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Lethbridge Herald Newspaper Archives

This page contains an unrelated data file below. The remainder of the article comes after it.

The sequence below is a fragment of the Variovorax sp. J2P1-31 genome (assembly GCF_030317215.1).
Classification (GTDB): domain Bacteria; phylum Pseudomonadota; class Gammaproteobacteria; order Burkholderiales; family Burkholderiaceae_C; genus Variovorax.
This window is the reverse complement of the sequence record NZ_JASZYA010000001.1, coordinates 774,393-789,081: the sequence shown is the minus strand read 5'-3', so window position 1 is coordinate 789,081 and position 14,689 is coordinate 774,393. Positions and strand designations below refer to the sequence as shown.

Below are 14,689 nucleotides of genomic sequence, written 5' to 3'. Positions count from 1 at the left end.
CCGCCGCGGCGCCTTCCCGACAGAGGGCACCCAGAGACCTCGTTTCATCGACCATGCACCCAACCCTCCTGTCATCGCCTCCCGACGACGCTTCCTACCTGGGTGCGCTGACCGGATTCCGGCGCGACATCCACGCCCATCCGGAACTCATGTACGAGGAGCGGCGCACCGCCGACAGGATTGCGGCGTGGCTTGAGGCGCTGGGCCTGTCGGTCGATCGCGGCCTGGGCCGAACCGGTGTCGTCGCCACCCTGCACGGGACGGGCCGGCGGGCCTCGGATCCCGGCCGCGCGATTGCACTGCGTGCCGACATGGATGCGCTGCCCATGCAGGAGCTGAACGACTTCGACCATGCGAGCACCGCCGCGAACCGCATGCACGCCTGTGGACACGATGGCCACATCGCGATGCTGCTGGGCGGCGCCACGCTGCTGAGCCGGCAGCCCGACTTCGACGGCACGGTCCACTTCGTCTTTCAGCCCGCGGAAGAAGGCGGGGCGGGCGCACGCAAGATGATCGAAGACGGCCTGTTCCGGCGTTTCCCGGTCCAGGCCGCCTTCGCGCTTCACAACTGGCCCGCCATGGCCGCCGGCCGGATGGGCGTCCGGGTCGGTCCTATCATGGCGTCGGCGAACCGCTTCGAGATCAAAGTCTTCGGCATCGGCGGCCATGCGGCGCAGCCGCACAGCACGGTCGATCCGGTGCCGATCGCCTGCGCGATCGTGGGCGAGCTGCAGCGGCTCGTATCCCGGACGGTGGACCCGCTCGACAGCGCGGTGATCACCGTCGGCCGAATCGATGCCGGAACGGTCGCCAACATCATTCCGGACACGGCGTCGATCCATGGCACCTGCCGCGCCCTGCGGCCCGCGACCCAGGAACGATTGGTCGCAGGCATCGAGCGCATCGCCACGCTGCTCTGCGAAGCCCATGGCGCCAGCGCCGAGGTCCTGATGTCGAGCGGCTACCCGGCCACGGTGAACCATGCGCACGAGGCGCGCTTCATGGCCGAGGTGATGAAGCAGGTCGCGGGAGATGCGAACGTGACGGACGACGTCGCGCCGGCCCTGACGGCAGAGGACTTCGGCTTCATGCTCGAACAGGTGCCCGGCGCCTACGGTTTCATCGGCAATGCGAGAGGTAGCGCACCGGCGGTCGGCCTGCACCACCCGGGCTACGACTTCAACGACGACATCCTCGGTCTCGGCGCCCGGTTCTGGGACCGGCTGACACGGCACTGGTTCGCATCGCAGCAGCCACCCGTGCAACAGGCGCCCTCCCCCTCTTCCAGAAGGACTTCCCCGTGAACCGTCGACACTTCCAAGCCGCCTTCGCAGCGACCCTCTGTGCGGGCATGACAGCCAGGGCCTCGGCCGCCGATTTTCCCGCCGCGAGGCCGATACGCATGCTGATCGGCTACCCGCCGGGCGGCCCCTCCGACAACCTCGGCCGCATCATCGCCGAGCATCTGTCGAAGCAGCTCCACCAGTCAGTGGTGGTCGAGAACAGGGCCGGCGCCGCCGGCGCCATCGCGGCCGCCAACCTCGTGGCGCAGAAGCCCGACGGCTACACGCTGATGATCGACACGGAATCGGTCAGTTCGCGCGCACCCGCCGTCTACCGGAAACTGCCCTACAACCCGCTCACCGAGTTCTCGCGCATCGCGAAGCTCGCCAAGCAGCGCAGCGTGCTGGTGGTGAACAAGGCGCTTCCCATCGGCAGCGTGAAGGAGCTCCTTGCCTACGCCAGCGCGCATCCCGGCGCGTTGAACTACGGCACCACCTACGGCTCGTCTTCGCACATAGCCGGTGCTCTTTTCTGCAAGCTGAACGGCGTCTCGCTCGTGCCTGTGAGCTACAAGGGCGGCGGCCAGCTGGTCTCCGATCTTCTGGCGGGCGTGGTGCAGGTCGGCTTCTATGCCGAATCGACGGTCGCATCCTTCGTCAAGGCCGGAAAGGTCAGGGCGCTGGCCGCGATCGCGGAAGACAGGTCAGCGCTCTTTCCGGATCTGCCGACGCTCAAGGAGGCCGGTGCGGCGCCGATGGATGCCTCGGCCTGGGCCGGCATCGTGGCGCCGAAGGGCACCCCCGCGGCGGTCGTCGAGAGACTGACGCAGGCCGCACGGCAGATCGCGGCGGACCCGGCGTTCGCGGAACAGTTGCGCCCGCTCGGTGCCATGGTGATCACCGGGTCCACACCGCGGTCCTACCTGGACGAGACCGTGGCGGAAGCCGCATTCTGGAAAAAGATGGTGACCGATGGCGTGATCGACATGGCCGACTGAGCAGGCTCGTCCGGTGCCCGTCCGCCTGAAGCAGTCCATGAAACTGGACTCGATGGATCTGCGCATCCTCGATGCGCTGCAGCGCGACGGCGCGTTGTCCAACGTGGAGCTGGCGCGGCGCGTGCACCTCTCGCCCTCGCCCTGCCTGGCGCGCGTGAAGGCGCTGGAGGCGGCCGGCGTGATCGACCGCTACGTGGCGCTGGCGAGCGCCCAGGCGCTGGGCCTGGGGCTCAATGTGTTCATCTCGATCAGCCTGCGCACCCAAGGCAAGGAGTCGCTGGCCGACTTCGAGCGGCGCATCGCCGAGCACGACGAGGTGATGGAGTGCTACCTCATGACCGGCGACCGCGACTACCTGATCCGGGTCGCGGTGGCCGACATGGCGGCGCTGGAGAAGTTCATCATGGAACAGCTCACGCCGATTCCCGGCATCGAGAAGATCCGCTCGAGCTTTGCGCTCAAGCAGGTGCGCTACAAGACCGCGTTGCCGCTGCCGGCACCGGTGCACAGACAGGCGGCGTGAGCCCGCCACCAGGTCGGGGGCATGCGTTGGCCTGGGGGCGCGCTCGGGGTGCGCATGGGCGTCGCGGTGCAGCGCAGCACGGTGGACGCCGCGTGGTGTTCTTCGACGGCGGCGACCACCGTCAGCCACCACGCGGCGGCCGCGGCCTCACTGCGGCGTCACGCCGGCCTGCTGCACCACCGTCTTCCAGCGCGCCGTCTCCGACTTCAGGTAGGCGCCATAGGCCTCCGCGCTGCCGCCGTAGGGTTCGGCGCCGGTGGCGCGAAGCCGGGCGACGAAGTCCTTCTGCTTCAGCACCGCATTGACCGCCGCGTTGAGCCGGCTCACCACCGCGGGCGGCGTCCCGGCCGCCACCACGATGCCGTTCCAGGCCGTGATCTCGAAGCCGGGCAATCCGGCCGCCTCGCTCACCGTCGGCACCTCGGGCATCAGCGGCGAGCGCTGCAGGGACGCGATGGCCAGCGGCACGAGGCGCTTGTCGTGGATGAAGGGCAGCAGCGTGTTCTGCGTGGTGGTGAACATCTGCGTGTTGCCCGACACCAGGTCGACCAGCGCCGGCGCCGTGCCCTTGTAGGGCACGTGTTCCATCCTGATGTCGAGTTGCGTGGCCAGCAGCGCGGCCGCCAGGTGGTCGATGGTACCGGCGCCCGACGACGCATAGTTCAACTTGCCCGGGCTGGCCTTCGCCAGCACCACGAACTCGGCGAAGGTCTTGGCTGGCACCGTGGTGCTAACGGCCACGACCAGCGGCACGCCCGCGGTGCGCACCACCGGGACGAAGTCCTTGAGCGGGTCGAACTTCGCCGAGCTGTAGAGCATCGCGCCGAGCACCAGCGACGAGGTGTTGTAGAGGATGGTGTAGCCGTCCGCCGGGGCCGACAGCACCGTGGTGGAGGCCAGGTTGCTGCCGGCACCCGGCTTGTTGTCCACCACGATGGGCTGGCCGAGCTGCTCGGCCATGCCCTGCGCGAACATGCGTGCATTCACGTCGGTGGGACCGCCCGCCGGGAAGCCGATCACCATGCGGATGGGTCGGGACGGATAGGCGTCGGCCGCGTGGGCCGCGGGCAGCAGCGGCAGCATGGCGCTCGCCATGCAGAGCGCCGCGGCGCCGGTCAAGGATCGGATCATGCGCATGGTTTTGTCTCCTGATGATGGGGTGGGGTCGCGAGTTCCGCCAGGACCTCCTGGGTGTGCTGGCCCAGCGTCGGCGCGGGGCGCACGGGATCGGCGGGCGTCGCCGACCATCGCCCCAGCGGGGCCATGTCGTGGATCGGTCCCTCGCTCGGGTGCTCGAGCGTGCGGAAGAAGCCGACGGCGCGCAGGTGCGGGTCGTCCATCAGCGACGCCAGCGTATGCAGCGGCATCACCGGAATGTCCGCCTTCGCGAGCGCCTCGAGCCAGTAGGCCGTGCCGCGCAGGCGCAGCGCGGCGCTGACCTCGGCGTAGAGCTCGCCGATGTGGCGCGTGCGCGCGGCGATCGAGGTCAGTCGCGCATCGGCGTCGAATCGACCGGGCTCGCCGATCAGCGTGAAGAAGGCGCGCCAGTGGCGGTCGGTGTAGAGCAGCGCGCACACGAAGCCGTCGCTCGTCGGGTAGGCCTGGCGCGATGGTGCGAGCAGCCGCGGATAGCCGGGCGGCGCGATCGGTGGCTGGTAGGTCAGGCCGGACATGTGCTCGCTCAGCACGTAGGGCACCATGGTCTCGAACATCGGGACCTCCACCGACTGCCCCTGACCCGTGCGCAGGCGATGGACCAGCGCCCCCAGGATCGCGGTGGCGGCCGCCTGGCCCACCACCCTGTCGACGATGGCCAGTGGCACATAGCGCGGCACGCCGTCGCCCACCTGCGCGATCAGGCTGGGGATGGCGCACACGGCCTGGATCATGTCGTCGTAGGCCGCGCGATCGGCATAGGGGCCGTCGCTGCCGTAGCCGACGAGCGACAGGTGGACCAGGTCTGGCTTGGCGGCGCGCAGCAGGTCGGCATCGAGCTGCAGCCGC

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Lethbridge Herald (Newspaper) - April 28, 1916, Lethbridge, Alberta PAGE FOim THE LETHGTllDGE DAILY, HERALD FRIDAY, APRIL 28, 1018 DAILY AND WEfcKUY Bubtcrlptton Ralss: Dally, delivered, per wooK .. Dally, delivered, per year .., Dally, by mall, per year .... Weekly, by mall, per year .. ... 100 ...$5.00 ...Jl.Ov pie for the downfiill ot Prussiantfiu. It i3 mitortuiinte that N\p Irish mal-coiKcnta Bhoulil have choaon this timo lo strike. N'svcr so (nr In this war hn.'j the Hrltlsh F.nipire beou In �uch n tino position to strike tho tlnal rrusiiltig blow nt tJoniiany. and that niiy iiilpriial trouble sluniUl spring up to divert her attoiition Is reprottnble. lrl^ihmen the world ovor will regret the mistaken zeal of a few factlonlats ! of tl'.o Knieralr; 1>'1p who are dolr.g � ilielr best to doinii t from tho good 'iiamo Ireland lias been raaklnc for htr-selt by her part In tho war. F)ICKED UP IN ASSINGLIZZl for the busy man TELEPHONES Builncss Office ............... 1-^- Edltorlal Office ............... 1221 W. A. Buclianan John Tofane* Itanaglnc Director BubIudss Mmiaser Your King and Country need you right nowl 151d you plant a tree today? Ilaro you notlocrt the strange tendency on the part of the tongue ot the P. O. olock to cull Its face a liar? Those Iiish rebels who are spoiUns for n scrap would confer a favor by 'rowing with the Gonuiuis in Franco. ROUND THE CIRCLE OF THE WAR The story of a renegade Briton Whose expedition against Britain ended in ipiomy and laadcd him lii the Tower of London, Is told In the escapades of Sir Roger Casemeat and his capture by a British patrol while head-loE an expedition of Germans. The idea was to land arms in England, but a British patrol put a quick stop to tho proceedings. The attention of Britons has been focussed for the past tew days upon th'a trouble In Dublin, eridenily fomented by Germans, in which rebels hate taken control of imtKirt&ut buildings and stations. U has been neces-eary as a result of this rebellion to place all Ireland under martial law. French positions around Verdun %vere again heavily bombarded by tht Uermans. but no Infantry attacks make. Several German patrols were dispersed and a German airship brought down. A British anbmarlne was sunk by German nara/ forces. The Germans liaYB sunk a Norwegian vessel, ijart ot the crew being drowned. The Herald wishes Lteut.-Cal. Bryan and the people of Maclood the best ot luck In their undertaking to raise the �191st BattaUon. We believe ,they can jdo the job to perfection. Someone promised several weeks ago that the LethbrUIge-Weyburn Una would be completed this year. News that tho grading contract had been let would be welcome. The Germans made a fool out of Sir Roger Casement and now he Is likely to be shot by the British for being a traitor. The Huns squeezed him dry and won't oven weep a tear for him. That is the usual ending of traitors. Thos. Hensiiian, an old resident ot Cobourg. died suddenly. Kmniti Goldman, the anarchist, wna sent to a workhouse tor 15 days tor a Now York lecture on birth control. Hetty Green, the richest woman In tho world, Is seriously HI In New York. She Is In her 80th year. M". T. Shannon, manager ot tho ' Chatham branch of the Standard bank, ' died after an illness of one week. ^Vith^n a few months ot celebrating Ihor It'Oih lilrthdny, Mrs. Jano Horiser d'cd at tho home ot hor daughter in Toronto. I J. O. Turceon, Mboral representativo for Ulbstone. Alta., has been gazetted a lieu'ennnt in the 233rd French Canadian battalion. U. S. Slate department otnctals will make representations to Great Britain to Insure the safe arrival In tlie United States ot 15,000 tons ot dyestutfs ! from Germany. Purchase ot the Canadian Car and Foundry company plant, which is sit-l"ted in Fort William, and Its trans-1 ;r to Russia, Is sought by representatives of the Russian government. Yov Can cnro that old sore or ulcor from which you hnva been suffering foi 80 long, It you will only use an ointment that Is capable of reaching tho seat of the trouble. ZaraBiik can do this because of Us nnusual penetrating power. Also. Zam-Buk 1b n strong Rormlclde-germs cannot live where Zam-Buk Is applied, so that the germs are destroyed not only on the surface, but In all the diseased underlying tissue. Then healing commences; new tissue replacing the old and diaenaad, until the sore Is thoroughly and permanently cured. The case of Miss Francos Daudln, ot Somerset, .Man., verities the above Btatemont. She writes: "I suffered for over twenty years with an ulcor on my log, and all the remedies tried during that titno proved Ineffective. Several doctors treated me, but I got no benefit. Finally I tried Zam-Buk, and 1 am thankful to say that after pcrseverar.co with thi? ointment 1 am now completely cured." Zam-Buk Is also splendid for eczema, abscesses, bolls, pimples, ringworm, piles, biood-polsoning, cuts, burns, and all skin Injuries and diseases. Best balm for baby's sores. All druggists, 50c. box, 3 for $1.35. or from Zam-Buk Co.,Toronto. The dash of the German squadron on Yarmouth and Lowestoft is believed by many iiavni critics to be a feeler forecasting an early dash by the whole German navy. AVell. "Jacky" won't object. THE GERMAN ANSWER; WHAT IS IT? Today the German answer will be ready. It should be released for publication In American papers Sunday. What will It be? We don't know, but we can make b pretty good guess. It will be an-oUier bluff. Hedged promises will be made which djat appear satisfactory on the surface. It will be an attempt to pacify U. 3. and still leave the way open for a continuation of the submarine frightfulness campaign. The Germans during the past week since the delivery ot the U. 3. ultimatum have manifested a rather incongruous desire to appease Uncle Sam. They have shed many crocodile tears. The note will be a mixture of emotions. It will be an endeavor to fool Uncle Earn once more. Will Uncle Sam be fooled or will ha say with Marse Henry Watterson "To Heli With the HohenioUems." ALBERTA'S PROUD RECRUITING RECORD Since August 1914, Albena has raised almost 30,(H)0 troops tor the Empire. Alberta is the first and only province in Canada to raise her full quota of the 500,000 men asked fbr by the Dominion authorities. She has not stopped at that. She has already raised 2600 more than her quota. And still she does not stop. By the time battalions and other units now authorized are filled she will have raised 3S,000 men. And she will not stop then nn-lesB the authorities say "Stop." That is a proud record for the youngest province ot the Dominion. We have set the mark at which all others must aim. And we do not believe we are more loyal than other provinces. We believe they will equal Alberta's record. Nor can we say that, with 30,000 men under arms, we are suffering from depression. In fact we believe there has never been a time when the province has been so prosperous as it Is today. Our present prosperity is founded on a solid basis -production. We can continue to produce heavily even with 35,0!�0 men under arms. This should be a good talking point in other provinces �where recruiting Is inclined to be Blower. We have raised our 30,000 men without drawing very heavily on the farming population. That is the ideal situation. Telegrams by the thousands are pouring into Senators and Representatives In Washington urging U. S. to remain at peace with Germany. ^Ve Imagine Von Bernstorff will have some rather heavy telegraphic tolls to pay this month. The Medicine Hat Times has ceased publication as a dally and will appear henceforward as a weekly. Anyone who holds the opinion that the daily newspapers are making a barrel of money these days is badly mistaken. Old established newspapers are doing their best to give their readers the news of the world as It happens, but are working under great handicaps in doing so. GROWING SCARCITY OF MEAT IN BERLIN London, .\prll 27.-The Vorwaerts of Berlla is quoted in a Renter dispatch from Amsterdam as saying the most significant development in the Easter holidays for the people in Berlin was the steadily growing scarcity of meat. Housewives rushed from shop to shop. Vorwaerts says, in ordfir to obtain at least a piece ot meat. Those who were able to buy porta, which Is sold by the manufacturer at a relatively cheap price, went home happy, but there was dissatisfaction on the part ot those who were compelled to purchase the meats which sells for three marks a pound and also among those who went home empty handed. ! DELEGATES DECIDE TO FORM A TEACHERS' ALLIANCE Edmonton, April 26..Ierrittoii. Ont., struck a chimney on the house of Pte. H. J. Christie, of the 176th battalion, entering an upstairs window where his two children lay sleeping. It burned the hair off the little girl's head but caused the child no other harm. The stove pipe was knocked down and the lightning, descending to the room below, struck Christie, burning his hip, but not seriously. It Is said at London that tho manufacture of the high explosive known as tri-nltrotoluol Is seriously affecting the health of thousands of munition workers. It causes unusual drowsiness, frontal headache, eczema and loss ot appetite, and sometimes jaun-I dice, according to a committee which j has been devoting much study to the �health of the munition workers. In a few cases even death has resulted. At least $10,000 will have to be expended by the city ot Winnipeg to repair damage done by the spring flood. Frederick Oliva has filed suit In the superior court against Dr. Hugh H. Stevenson, a dentist ot San Francisco, alleging that .Stevenson caused him to lose his singing voice and damaged him to the extent of $5750. Oliva says Stcven.son used a strong chemical which caused the bones ot the jaw to decay and which damaged his vocal organs. HUNS SAY THEY WERE NOT HURT BY BRITISH ATTACK IN FLANDERS Berlin, via London, -^prll 2G.-An ofliclal account of the naval attack on ; the coast ot Flanders on Sunday was issued here today. It reads: "The admit a! ty reports that on the raoriiiiig oC .April 24 numerous enemy forces appeared off the coast of Flanders. They were composed of monitors, torpedo boat destroyers and great and small steamers, which apparently were searching for mines and outlying buoys for bombardment. "Three ot our torpedo boats stationed off Flanders repeatedly attacked the monitors, destroyers and auxlllar-,ies, pressed them back and prevented j them from proceeding with their work. ' "Despite a heavy counter-attack our torpedo boats were not damaged and the British naval forces left the coast of Flanders." T BEIIER TRAIN SERVICE ON NEW BRANCH LINE 'I'likc! our woi-d Tor tlie llrsl pnckut tlo till! rest-Of your money liai'k. Farmers along the Foremost brniich of the C. P. R. nro in need ot a. better train service. With millions of bushels ot grain still to bo moved oft the branch, much of It from east ot Foremost, and with bualnosa hi other lines grow^ing by leaps and bounds,. It Is felt that tho present service is altogether inndequato to meet the demand. The farmers and business men along the line have taken the matter up with the Lethbrldge Board of Trade and as a result a iiotltion Is being circulated asking Supt. Cotte-rell to use his good oitlces tor better service. Tho petition follows: C. A. Cotteiell, Esq.. Supt. C. P. R., Lethbrldge, Alborfa, We, tho undersigned farmers and business men on tho Lethbrldge-Wey-burn line from Stirling to Foremost, and from Foremost to Railhead, respectfully petition tho Canadian Pacific Railway company: 1. To institute a twice weekly passenger and freight service between Lethbrldge and Foremost. The present once a week service is not sufllclent to enable us to carry on our business properly. We require a better passenger service, and we require n better service to enable us to ship in our cream, eggs and dairy produce. 2. To proceed immediately with (he ballasting of the line from Foremost I eastwards. I wife and three children. .Most ot the I This is necessary because we have I inhabitants were asleep when the can-la large quantity of grain of the lOiSiUonade opened. Suddenly awakened, crop still to ship out, and the freight | they rusliod for the downstairs rooms service that was given during the or sought other shelter. The bomhard- Tea-or Near Tea-Which Do You Drink? TUurc is tile UigUesl urt in Ulomliiif; tea-uvt m growing it-iirt ill brcwiii;,' il-jirl fVi-n in pafking il-l^olc tlic new ilonlily-iirotcctivo i)nckcl of BLUE MBBON Ik-conm n('i|iiiiiiik"l with iIk; Tea timt rcprpsoiits the real An ol" 'ron-prodiiction. II will tliuii ijcconio a pcr-ninuonl iici|iiiuiilaiioo in your honii;. Sciontiticnlly grown, hleiujcd anil piickeil in tho best form of wr.tppur nion.'Y can priHiinv, lihUl] IfliVLlOiV TKA in till a tea .siiuuUl bo. Your pahile will the (raginQuts to soil as souvunirs. At neither town was there any panic. Kill a Family At Lowestoft shortly after 4 a.m. the boom ot a big gun was beard from seaward. It was followed by a succession of crashes as the shells burst over the town in all directions. This in turn was followed by a broadside from four guns. It was this that illd the most damage. One houso was completely split in half and collap.sud, causing tho death ot a man. A shell VISCOUNT FRENCH REMEMBERS YPRES Ottawa, April 26.-Viscount French has cabled the government tho following on the anniversary of the second hattio of Ypies: "I cannot allow tho anniversary ot tho second battle of Ypros to pass without once again expressing my profound admiration of tho gallantry ot the Canadian troops and my high B.?prec\iatIon of the Invaluable as^ slslaiioe thoy rendered." Premier Borden cabled the field exploded on the roof of tho cottage � . , , . � ,i, and demolished It. killing a man, I marshal ^on^behaU of tho^^^o^^^^^ that the Canadian forces will always uphold the traditions of a year ago. winter months has been withdrawn until, as we understand it, the line Is properly ballasted. EDWARD FARRER DEAD Ottawa, .\pril 27.-Edward Fairer, one of Canada's most distinguished journalists, died hero today of heart rii.cease. Mr. Farrer was bom in England of Irish parentace and came to Canada in 1870, joining the editorial staff of the old Daily Telegraph, of Toronto. Subsequently he became connected with different publications in United States and Canada. .Mr. Farrer was Cti years old. Off to School, Full of Vim and Pep-Don't cram their little "tummies" with greasy meats, starchy potatoes or other indigestible foods. One or two Shredded Wheat Biscxiits with hot milk make a warm, novirish-ing meal that supplies all the material needed for their growing bodies. The perfect food to study on, to grow on, to play on. The crispness of the shreds encourages thorough chewing, which develops sound teeth and healthy gums. Being ready-cooked, it is so easy to prepare a warm, nourishing meal with Shredded Wheat in a few moments-no kitchen worry or work. Made in Canada. ESON EART-SEARCl OUES n b ment lasted fifteen minutes. With cam there is timber enough in tho United States to last 444 years, according to u government export. IRISH REBELS A MISGUIDED FEW While all the news from Ireland has been carefully censored and the exact state ot affairs there la therefore unknown, it Is safe to assume from what dispatches we have that the trouble is caused by a few misguided "patriots" �who believe the time has come to strike for a free Ireland, meaning an Ireland free from rule by the parliament at AVestmlnster. That the mass of Irish people are behind the silly attempts of this mistaken few is far from being the case. The words ot Sir B4ward Carson and John itedmond -TWO noted opponents on the Homo Rule question-In the house Is proof that the Irish people as a whole ere Halted UeUlnd the Empire.in tUe atrug. Throw off the handicap of petty ills that make you grouchy, listless and depressed. Get at the root of your ailments-clear your digestive system of impur-' ities, put it in good working order-keep it healthy with seecmm's They act promptly on the stomach, liver and bowels, removing waste matters and purifying the blood. Not habit forming, never gripe, but leave the organs strengthened. To succeed in life, or v/ork, first have a healthy body. This famous remedy will do much to Help You Uignt Sal* of Anr Madlolna in th� World. Said vwrwbu*. la baxM, 28 swt*. RICHLY CUT GLASS The Gift for Spring Weddings We liavcMipeiied up ti large assortinciii of new designs. Our pricx's will interest you. We are ])loast'(! to .show you these goud,s will)out any obligation. Fine brilliant cut berry bowls, ran^inj;' in price from .$4.50, $5.00, $5.75, $(5.50, $7.00 to........................ $15.00 Bon bon (li.slies from.........$1.50 to $7.00 Celery dhslies from..........$4.00 to $8.00 Water sets complete with six fine cut glasses, _____............. $14.00 to $25.00 Ya�eH from................$1.75 to $14.00 Medicine Hat, Alta., April 26.-That there are 23,000 French in Alberta, j and yet not a single French mission, was the statement by llev. Mr. Daclos of filmonlon, to the synod meeting this afternoon. Me went thoroughly into the needs of the nesleetod north and touched on the bilineual (luostlon deaing wlUi it from the time ot tho Huguenots, and traced religious history right to the present time. N'ot all the French were of the Itoman church and he felt that the burden 'of caring for those of the Protestant faith should be shouldered by the Presbyterians. Rev. A. C. Wryan, ot Tabor, propounded some very searching questions as to why tho church was not i more successful in attracting people today. Mr.-Aryan took his text from Acts 9-31, "The church, being edified multiplied." Dealing briefly with the tact that the early church multiplied 'at a very rapid rate, Mr. Bryan asked why it was that today in many parts of Christendom, dspite the Impetus j from the past, the existence of all !�inds of twentieth century machinery ' and greater facility tor the extension of her cause, the Christian church was giving ground or barely holding her own. Why were so few uniting with the church from year to year? Why were people so Indifferent to tho claims of home and foreign missions, and still more indifferent to the si)ir- ; itual needs of the foreigners at our doors? Why was It that cliildron who grew up In the .S.unday schools drifted out of the church? Why was it that the adherents ot churches far out- I numbered the inemberu? Why was it, in a country which was being rapidly Bellied, there were not bumper harvests each year iiiblcad of beggorly Ingatherings? Wero they content to stand on tho defenslvo or even coni-promiso with the foe? Was the fault with the ministers? Had they lost Mie!r grip on spiritual things? Wore thny lying down on the job? How is It that our Christian coinage has bo-come HO debased and disfigured that : we cannot tell whether it bears tho image of Christ, or ot Caesar or ot ; Mammon? j These and many other heart soarch. ing (luestions gave rlso- to u general ; discussion. WE PAY SPECIAL ATTENTION TO OUR OPTICAL DEPARTMENT IF VOUR EYES BOTHER YOU CONSULT U8. WE MAKE NO CHARGE FOR EXAMINATION. HUNDREDS OF SATISFIED PATIENTS. J Armstrong & Raworth JEWELLERS & OPTICIANS. (MAIL VOUR WATCH REPAIRS TO US).; London, April 2f (dalayod)-Roports from Loweiitott and Yarmouth nay the bombardment of thoso resorts by lliu Gorman squadron on Tuesday morn-i injf, although brief, was of tho most violent character. That caauaitlos are not larger was regarded as rumarli-able. At Yarmouth, according to a local newspaper, no one was InJurQd dos-plto the lerrinc shellinK which tho town received. The greatest daraagii was done In the south end ot tho place where a largo block of llahliig buildings wa!i HinuHhud by shells or oot flro and biiriiod out. Various other buildings, Including tho corporation's electric stations, wore struck by sholl trngmonta. At ter the boralmrdmont aubsidort hundreds ot children began hunting tur m This is the Day The big day of the month for all music lovers-when looked for pleasures become enjoyable realities. The reason: Victor Records for May Go on Sale ()() vocal sck'clious, 30 iiistru-nieultil, 10 iK^w dances. 2 Lauder Keconl.s, 15 Red 8eals hy Caruso and other greal; arti.st.s Xur.serv soii'^h, etc., etc. To know how really �;ood they are you must hear them. Three 10-Inch, double-sided Victor Records -^90 cents for the two selections Sighing Henry Burr Good Oye, Oood ijuck, God Ulcss You Henry Burr 17i�f<4 The Operatic llag Joseph Hoskowitz The Panama Pacific Drag Moskowltz 171)78 1 Hoar You Calling .Me .Wopolltan Trio Little Grey Homo in tho West 17i�7'.i Venetian Trio A Splendid 12-lnch Doubie-Sided Record Kangaroo Hop-Fox Trot Voss OssMian's Uaii.iu Oicli. Merry Whirl-Oii(i-Sl(!i) [iiiraij Vess Ossman'k Banjo Orcli. Humorous Monologue Specialty Old Country Fiddlier Hoars Billy Sunday CliaiiOH Boss Taggart CJId Country Fiddlor at tho Wedding au5;� Charles Boss Taggart Harry Lauder's Latest Song Hit Nannay Harry Lauder 70111 Red Seal Records O sole .Mlo (Italian) Knrico Caruso 872l;i La Bohomrj-Musotla Waltz Cluck filSlU) Victor-Victrola supremacy 1b always assured by tho trade mark bolow. VIclrolas $21 to ?400 Write for copy _ of our 450 page || .Musical Kncy-clopedla list-iiig over (iOOO Victor llocords Any "His Master's Voice" dealers will gladly play any ot the new selections for you. BERLmEIl GRAM-O-PHONE 00. ^ LIMITISD. 143 LENOIR STREET MONTREAL Dealers in Every Town and Cliy One Prloo from Coast to Coast Victor Records-Made in Canada Look for "HIa Master's Voice" Trade Mark MASON & RISCH, Ltd. The Home of The Viclrola BBlmoral Block Fifth Street South ;